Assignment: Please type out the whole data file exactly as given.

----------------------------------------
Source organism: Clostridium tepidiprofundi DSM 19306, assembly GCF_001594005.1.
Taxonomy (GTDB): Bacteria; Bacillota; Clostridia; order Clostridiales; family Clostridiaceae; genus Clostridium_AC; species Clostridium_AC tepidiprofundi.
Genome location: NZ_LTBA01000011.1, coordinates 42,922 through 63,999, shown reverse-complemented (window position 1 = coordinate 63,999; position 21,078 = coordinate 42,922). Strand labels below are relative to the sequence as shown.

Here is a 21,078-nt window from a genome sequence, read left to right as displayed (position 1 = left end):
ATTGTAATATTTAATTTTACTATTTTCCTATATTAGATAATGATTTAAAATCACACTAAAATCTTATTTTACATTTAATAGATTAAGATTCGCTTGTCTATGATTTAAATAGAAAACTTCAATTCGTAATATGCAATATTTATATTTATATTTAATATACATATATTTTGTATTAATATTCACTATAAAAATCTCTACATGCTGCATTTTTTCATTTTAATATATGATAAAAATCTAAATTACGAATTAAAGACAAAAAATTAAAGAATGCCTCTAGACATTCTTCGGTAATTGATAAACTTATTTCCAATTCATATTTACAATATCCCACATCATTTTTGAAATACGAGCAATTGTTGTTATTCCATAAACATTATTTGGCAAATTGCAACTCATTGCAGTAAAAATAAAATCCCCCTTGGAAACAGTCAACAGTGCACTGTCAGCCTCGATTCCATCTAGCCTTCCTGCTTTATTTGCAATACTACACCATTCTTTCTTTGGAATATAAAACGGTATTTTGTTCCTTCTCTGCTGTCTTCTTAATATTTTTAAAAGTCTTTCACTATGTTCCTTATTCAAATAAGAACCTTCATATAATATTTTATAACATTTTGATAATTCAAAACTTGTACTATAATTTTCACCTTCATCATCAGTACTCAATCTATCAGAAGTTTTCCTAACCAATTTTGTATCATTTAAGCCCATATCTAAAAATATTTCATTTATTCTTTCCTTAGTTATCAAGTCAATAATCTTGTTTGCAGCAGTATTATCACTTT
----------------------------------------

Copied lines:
Source organism: Clostridium tepidiprofundi DSM 19306, assembly GCF_001594005.1.
Taxonomy (GTDB): Bacteria; Bacillota; Clostridia; order Clostridiales; family Clostridiaceae; genus Clostridium_AC; species Clostridium_AC tepidiprofundi.
Genome location: NZ_LTBA01000011.1, coordinates 42,922 through 63,999, shown reverse-complemented (window position 1 = coordinate 63,999; position 21,078 = coordinate 42,922). Strand labels below are relative to the sequence as shown.

Here is a 21,078-nt window from a genome sequence, read left to right as displayed (position 1 = left end):
ATTGTAATATTTAATTTTACTATTTTCCTATATTAGATAATGATTTAAAATCACACTAAAATCTTATTTTACATTTAATAGATTAAGATTCGCTTGTCTATGATTTAAATAGAAAACTTCAATTCGTAATATGCAATATTTATATTTATATTTAATATACATATATTTTGTATTAATATTCACTATAAAAATCTCTACATGCTGCATTTTTTCATTTTAATATATGATAAAAATCTAAATTACGAATTAAAGACAAAAAATTAAAGAATGCCTCTAGACATTCTTCGGTAATTGATAAACTTATTTCCAATTCATATTTACAATATCCCACATCATTTTTGAAATACGAGCAATTGTTGTTATTCCATAAACATTATTTGGCAAATTGCAACTCATTGCAGTAAAAATAAAATCCCCCTTGGAAACAGTCAACAGTGCACTGTCAGCCTCGATTCCATCTAGCCTTCCTGCTTTATTTGCAATACTACACCATTCTTTCTTTGGAATATAAAACGGTATTTTGTTCCTTCTCTGCTGTCTTCTTAATATTTTTAAAAGTCTTTCACTATGTTCCTTATTCAAATAAGAACCTTCATATAATATTTTATAACATTTTGATAATTCAAAACTTGTACTATAATTTTCACCTTCATCATCAGTACTCAATCTATCAGAAGTTTTCCTAACCAATTTTGTATCATTTAAGCCCATATCTAAAAATATTTCATTTATTCTTTCCTTAGTTATCAAGTCAATAATCTTGTTTGCAGCAGTATTATCACTTT